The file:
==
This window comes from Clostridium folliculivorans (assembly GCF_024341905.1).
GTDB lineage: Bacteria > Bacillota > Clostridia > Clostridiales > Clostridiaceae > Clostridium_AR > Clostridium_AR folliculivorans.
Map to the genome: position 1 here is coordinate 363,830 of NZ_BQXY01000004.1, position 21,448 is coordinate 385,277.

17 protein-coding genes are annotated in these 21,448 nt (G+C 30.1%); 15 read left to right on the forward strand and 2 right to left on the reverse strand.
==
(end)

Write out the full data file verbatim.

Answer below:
This window comes from Clostridium folliculivorans (assembly GCF_024341905.1).
GTDB lineage: Bacteria > Bacillota > Clostridia > Clostridiales > Clostridiaceae > Clostridium_AR > Clostridium_AR folliculivorans.
Map to the genome: position 1 here is coordinate 363,830 of NZ_BQXY01000004.1, position 21,448 is coordinate 385,277.

17 protein-coding genes are annotated in these 21,448 nt (G+C 30.1%); 15 read left to right on the forward strand and 2 right to left on the reverse strand.